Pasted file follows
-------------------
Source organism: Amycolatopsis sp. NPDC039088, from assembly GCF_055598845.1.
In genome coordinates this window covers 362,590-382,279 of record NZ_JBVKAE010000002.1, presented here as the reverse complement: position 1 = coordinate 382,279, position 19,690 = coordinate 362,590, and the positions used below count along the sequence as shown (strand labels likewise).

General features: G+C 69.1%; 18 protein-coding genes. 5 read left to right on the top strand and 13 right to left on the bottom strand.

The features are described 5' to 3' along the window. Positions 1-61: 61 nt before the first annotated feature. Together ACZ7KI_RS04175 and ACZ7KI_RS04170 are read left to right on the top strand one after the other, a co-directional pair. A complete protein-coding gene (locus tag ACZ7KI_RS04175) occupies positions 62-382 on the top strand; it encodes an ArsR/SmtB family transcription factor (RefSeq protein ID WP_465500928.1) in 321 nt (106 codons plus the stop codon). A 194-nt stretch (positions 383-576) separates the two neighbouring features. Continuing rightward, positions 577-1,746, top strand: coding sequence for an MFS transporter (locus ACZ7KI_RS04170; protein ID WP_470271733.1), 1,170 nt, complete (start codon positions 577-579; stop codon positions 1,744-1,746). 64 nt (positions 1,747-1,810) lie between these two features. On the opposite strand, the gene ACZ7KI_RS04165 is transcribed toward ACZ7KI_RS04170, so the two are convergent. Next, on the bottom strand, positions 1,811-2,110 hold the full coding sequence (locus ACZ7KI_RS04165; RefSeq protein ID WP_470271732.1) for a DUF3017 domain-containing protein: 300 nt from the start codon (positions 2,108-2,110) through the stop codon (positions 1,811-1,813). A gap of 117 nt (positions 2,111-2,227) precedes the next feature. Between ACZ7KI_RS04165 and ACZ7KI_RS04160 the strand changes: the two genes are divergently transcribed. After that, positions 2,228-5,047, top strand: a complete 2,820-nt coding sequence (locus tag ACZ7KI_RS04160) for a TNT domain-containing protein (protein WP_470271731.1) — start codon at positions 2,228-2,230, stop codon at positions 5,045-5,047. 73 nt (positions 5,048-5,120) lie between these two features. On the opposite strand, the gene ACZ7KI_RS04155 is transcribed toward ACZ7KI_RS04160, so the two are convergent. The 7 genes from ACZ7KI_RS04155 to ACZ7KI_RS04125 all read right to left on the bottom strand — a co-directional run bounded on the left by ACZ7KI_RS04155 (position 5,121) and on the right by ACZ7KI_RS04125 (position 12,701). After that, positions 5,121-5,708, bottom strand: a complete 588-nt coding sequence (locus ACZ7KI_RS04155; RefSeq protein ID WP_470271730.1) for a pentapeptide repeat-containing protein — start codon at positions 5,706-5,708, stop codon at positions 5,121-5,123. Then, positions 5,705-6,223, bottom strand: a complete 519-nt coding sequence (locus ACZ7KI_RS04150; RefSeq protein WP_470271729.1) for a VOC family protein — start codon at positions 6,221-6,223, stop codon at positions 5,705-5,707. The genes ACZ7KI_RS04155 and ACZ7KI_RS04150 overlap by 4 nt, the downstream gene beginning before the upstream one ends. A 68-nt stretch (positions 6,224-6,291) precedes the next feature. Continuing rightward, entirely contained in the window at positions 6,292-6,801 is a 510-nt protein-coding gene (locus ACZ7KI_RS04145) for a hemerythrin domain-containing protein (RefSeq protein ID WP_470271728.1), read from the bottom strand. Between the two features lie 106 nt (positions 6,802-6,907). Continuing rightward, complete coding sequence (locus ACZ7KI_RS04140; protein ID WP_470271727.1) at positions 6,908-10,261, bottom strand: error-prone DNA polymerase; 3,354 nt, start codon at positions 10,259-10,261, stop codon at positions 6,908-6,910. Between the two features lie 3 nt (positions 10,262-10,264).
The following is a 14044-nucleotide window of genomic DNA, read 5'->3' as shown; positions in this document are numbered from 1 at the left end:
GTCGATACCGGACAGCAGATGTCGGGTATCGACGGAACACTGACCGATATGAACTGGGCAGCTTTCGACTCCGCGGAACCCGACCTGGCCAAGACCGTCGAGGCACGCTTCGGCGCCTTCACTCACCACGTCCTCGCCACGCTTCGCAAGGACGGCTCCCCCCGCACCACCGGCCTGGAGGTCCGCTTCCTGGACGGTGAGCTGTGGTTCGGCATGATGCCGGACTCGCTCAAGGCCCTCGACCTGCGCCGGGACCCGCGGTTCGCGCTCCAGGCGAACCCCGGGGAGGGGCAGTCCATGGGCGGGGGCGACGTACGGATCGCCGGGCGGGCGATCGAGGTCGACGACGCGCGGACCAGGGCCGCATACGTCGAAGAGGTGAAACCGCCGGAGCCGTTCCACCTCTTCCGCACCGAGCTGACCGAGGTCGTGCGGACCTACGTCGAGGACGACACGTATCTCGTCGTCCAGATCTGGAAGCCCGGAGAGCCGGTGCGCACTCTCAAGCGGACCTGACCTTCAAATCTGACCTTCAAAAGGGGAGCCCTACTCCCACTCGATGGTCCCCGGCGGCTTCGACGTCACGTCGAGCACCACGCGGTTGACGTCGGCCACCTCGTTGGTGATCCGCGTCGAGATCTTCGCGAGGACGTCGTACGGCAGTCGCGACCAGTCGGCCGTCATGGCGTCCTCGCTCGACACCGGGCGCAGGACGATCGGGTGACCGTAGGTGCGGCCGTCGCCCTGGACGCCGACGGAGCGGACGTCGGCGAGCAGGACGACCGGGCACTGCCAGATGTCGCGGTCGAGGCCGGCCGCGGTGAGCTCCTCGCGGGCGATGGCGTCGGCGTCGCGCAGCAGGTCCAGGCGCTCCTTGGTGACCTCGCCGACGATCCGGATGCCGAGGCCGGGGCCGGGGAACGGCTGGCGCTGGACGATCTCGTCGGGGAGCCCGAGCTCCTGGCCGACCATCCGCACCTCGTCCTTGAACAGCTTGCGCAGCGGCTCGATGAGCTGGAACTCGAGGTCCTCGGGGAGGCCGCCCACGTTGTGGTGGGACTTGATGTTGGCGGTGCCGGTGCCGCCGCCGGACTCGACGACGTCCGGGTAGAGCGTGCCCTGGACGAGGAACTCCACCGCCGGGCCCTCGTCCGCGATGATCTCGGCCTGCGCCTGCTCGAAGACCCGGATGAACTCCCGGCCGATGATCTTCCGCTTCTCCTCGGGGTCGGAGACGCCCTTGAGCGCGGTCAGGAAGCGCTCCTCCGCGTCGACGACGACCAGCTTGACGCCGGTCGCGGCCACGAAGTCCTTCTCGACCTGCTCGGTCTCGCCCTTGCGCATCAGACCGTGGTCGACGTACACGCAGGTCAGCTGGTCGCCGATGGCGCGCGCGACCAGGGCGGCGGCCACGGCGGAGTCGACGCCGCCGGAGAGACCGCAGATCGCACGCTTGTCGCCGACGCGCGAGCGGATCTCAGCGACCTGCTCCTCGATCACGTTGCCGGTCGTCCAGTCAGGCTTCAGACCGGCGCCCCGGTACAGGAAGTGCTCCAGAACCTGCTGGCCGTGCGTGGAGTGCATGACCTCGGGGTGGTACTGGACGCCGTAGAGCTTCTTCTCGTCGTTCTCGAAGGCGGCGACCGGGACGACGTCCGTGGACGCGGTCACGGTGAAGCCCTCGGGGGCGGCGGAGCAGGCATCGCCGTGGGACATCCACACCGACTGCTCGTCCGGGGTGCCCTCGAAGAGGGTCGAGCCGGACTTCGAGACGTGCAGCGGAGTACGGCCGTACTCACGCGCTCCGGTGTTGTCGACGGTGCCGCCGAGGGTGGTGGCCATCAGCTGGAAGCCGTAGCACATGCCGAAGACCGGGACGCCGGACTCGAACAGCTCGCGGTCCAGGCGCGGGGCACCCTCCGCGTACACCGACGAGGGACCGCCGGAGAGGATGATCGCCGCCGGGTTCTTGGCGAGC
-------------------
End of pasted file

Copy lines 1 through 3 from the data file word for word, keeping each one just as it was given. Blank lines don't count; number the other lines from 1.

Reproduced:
Source organism: Amycolatopsis sp. NPDC039088, from assembly GCF_055598845.1.
In genome coordinates this window covers 362,590-382,279 of record NZ_JBVKAE010000002.1, presented here as the reverse complement: position 1 = coordinate 382,279, position 19,690 = coordinate 362,590, and the positions used below count along the sequence as shown (strand labels likewise).

General features: G+C 69.1%; 18 protein-coding genes. 5 read left to right on the top strand and 13 right to left on the bottom strand.